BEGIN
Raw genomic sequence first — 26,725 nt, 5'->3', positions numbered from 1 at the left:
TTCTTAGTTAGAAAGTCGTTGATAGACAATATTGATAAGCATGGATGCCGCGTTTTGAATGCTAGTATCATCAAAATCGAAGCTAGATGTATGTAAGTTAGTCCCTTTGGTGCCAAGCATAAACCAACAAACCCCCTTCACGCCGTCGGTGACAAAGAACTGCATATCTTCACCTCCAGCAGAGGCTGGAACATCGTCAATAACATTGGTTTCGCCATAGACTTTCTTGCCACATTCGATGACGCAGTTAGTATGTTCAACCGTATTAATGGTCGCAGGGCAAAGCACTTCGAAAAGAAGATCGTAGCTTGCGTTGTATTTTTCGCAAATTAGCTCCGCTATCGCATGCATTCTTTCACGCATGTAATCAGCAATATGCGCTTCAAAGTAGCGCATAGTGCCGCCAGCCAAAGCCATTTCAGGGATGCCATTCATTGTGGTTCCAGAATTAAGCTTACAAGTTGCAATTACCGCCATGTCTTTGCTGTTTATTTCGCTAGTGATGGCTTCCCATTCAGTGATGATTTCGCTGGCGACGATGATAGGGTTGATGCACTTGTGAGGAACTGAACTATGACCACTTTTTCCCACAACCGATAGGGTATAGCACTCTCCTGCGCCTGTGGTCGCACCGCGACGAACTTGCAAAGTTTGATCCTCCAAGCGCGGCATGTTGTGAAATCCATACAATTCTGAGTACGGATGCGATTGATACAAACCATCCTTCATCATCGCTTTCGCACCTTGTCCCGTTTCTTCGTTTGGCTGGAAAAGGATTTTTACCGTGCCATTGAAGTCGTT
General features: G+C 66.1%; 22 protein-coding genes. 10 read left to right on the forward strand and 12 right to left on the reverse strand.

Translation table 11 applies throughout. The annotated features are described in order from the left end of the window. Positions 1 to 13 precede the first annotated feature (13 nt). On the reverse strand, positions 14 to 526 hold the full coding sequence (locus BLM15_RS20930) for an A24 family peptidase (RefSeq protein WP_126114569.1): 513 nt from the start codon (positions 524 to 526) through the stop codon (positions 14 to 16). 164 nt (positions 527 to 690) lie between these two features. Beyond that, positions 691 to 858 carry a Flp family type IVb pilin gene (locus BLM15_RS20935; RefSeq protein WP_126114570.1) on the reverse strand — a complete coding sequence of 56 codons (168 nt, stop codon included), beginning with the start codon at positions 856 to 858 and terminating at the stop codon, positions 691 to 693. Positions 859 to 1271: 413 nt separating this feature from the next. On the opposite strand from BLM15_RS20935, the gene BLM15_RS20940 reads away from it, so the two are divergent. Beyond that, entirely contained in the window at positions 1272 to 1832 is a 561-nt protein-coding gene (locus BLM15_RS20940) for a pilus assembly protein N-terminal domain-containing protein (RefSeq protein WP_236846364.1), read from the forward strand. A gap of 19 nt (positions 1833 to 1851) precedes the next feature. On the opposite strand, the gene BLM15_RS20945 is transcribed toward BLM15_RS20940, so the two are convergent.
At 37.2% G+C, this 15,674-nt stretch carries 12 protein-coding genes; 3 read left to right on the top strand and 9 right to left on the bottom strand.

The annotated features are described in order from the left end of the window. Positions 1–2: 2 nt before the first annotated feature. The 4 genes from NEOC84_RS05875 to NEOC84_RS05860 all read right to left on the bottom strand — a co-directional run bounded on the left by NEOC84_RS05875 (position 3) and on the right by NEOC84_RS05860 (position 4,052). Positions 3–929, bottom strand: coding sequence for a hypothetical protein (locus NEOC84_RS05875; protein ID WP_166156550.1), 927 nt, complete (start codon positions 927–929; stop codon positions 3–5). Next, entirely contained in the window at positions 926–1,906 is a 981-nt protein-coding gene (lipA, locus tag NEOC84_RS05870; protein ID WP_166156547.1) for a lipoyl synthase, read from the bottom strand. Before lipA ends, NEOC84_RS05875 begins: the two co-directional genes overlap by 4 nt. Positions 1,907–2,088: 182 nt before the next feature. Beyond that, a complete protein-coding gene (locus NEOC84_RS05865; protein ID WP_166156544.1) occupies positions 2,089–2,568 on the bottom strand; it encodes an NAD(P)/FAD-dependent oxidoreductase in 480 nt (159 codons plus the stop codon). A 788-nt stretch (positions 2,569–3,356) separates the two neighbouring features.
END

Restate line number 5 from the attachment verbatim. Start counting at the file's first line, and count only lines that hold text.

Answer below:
At 37.2% G+C, this 15,674-nt stretch carries 12 protein-coding genes; 3 read left to right on the top strand and 9 right to left on the bottom strand.